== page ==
This article on retiree healthcare for NYC government worker retirees is from The City-New York Focus. It was sent to us by a number of people.
The first few paragraphs:
Nearly 250,000 retired New York City employees and their spouses could have their health insurance changed to “Medicare Advantage” plans managed by private insurers as soon as July 1, New York Focus has learned.
Retirees, who are pushing to delay the switch, say they are worried that a switch away from their current Medicare plan could lead to dramatically higher out-of-pocket costs and a smaller network of providers.
“It’s a little frightening,” said Jane Roeder, a retired city administrator. “The word on the street is that these Advantage plans are fine as long as you don’t get sick, as long as you don’t need the chemotherapy that my friend is having right now, or radiation treatment, or infusion treatment, or skilled nursing.”
The proposed switchover follows a June 2018 agreement between the Municipal Labor Committee, a group that represents retired New York City employees, and the city Office of Labor Relations.
Under that pact, both sides agreed to reduce health care costs for retirees by $600 million a year relative to 2018 forecasts, starting in 2021. Switching to Medicare Advantage, also known as Medicare Part C, was one of eight possibilities proposed at the time.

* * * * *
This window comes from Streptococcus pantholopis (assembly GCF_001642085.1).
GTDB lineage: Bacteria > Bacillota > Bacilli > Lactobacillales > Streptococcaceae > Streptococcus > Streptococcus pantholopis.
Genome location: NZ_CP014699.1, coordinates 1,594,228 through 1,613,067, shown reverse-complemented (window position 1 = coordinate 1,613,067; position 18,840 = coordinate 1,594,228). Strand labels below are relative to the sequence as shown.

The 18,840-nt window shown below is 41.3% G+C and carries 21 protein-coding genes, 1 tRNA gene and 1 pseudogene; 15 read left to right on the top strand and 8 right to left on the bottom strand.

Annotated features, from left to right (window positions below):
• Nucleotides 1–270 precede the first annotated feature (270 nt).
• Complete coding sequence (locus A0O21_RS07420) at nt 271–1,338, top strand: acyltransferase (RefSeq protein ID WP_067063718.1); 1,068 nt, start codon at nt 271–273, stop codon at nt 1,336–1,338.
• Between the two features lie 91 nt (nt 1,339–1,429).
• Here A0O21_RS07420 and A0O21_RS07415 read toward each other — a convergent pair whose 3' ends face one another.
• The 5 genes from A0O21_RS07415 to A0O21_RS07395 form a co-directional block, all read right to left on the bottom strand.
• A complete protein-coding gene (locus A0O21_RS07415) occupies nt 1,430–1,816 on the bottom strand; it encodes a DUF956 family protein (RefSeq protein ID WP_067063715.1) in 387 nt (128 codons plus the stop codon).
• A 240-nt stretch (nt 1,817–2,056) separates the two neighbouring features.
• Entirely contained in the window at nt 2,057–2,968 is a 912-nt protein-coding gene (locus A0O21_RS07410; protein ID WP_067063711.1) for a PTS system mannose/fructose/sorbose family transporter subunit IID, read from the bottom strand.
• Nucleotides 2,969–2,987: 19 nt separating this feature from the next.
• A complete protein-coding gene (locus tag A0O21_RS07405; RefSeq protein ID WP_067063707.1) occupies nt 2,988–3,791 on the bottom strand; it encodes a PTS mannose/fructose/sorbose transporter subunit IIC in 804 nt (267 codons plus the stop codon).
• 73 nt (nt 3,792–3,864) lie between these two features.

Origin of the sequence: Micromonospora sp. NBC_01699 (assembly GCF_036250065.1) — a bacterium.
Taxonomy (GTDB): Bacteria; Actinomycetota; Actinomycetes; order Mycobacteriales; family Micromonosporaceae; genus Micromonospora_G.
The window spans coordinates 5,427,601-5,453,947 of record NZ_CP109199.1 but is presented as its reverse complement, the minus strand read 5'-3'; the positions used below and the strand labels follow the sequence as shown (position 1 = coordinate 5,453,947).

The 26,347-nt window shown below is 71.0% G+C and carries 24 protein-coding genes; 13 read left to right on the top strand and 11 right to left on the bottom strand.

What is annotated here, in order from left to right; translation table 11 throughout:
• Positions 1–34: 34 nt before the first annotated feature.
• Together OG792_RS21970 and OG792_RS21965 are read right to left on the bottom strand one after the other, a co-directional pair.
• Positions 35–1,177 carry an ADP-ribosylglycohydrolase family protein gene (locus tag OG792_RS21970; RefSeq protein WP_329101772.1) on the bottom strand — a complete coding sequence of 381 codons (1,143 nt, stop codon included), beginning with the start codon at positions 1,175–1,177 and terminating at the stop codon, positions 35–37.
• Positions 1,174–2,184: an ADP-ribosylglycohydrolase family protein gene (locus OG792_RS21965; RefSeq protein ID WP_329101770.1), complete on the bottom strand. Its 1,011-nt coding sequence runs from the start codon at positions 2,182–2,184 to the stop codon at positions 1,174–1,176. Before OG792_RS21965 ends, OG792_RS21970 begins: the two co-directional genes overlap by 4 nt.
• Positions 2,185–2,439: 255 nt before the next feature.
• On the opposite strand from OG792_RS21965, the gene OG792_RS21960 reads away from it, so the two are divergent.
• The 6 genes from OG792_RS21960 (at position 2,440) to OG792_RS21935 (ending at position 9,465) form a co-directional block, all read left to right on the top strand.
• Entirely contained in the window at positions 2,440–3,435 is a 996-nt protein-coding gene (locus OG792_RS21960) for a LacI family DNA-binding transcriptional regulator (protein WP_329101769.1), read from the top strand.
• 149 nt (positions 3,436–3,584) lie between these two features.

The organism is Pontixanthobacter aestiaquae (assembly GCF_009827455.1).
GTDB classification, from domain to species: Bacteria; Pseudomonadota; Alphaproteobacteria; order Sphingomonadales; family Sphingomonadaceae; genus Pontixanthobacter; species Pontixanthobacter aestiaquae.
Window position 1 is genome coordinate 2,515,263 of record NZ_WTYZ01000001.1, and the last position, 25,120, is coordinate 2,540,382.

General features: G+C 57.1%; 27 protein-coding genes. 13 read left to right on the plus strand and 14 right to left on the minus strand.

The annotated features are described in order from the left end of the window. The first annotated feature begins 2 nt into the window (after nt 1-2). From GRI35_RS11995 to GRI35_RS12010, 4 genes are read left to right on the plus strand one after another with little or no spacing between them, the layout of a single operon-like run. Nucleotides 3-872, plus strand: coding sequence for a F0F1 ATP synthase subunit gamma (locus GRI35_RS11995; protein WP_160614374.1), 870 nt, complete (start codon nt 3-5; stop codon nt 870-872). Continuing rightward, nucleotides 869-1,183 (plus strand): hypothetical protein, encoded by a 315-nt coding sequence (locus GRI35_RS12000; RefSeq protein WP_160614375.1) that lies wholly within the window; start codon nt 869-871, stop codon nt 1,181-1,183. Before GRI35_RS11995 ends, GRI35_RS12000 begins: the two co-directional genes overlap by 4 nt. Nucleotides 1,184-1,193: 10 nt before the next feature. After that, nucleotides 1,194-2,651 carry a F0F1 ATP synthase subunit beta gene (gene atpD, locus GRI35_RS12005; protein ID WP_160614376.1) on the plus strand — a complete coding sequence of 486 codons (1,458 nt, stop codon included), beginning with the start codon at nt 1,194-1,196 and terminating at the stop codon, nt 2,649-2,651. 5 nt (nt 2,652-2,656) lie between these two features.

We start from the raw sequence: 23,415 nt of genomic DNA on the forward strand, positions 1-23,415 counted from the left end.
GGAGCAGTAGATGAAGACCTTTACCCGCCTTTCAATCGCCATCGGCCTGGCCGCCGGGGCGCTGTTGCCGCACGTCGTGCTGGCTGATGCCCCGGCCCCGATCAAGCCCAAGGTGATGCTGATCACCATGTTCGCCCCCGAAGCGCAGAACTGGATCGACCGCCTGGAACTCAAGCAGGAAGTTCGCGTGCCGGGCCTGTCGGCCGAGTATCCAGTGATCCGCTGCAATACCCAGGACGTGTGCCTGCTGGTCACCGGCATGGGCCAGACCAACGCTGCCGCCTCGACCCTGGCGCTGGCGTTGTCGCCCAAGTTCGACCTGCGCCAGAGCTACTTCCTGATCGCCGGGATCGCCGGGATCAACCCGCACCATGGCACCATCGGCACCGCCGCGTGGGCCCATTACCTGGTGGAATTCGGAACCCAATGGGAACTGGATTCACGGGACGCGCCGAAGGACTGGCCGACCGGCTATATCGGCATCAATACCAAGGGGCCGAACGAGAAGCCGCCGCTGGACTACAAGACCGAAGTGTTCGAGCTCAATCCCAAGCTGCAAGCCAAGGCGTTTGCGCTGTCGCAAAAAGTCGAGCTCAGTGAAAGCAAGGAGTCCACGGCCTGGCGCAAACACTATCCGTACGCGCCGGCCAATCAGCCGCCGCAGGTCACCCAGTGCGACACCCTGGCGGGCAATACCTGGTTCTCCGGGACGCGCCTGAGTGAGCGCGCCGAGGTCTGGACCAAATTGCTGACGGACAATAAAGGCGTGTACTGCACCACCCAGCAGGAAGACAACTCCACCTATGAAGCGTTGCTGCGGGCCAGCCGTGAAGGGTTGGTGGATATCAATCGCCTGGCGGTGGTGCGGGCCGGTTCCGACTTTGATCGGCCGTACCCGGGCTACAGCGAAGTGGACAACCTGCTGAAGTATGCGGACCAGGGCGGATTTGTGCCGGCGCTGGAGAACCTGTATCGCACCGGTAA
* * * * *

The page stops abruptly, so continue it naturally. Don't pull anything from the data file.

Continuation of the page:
Under Medicare Advantage, the city projects it would save that sum by paying a fee to a private insurance company to manage a Medicare plan. Documents reviewed by New York Focus indicate a deal is being negotiated between the city and private insurance companies seeking to administer the coverage.
Please permit me to remind everyone that part of our opposition to the 2018 contract was unknown medical givebacks. Here is the portion of our October 2018 piece opposing that subpar deal that covers healthcare.
Healthcare givebacks are for all of us in this contract, not just new teachers. The Municipal Labor Committee agreed to huge healthcare savings in June. This is from the City Hall Website article on the new UFT contract: “The agreement will provide total health care savings of $1.1 billion through Fiscal Year 2021 and $1.9 billion of annual savings thereafter.” Putting new teachers on HIP managed care for their first year, which is a major contractual concession as our contract says the city has to offer us a choice of free health plans, will not save the city $1.1 billion or $1.9 billion annually after 2021 as the city will still be paying their health insurance. Where are the new $1.1 billion in healthcare savings ($600 million must recur annually) going to come from?
New city employees have already been placed into managed care for year one of their employment. City retirees could be next. Retirees are talking about what we can do about this. I won't personally be impacted for a few years but I stand ready to support any action opposing privatization as should those of you who are decades away from Medicare eligibility.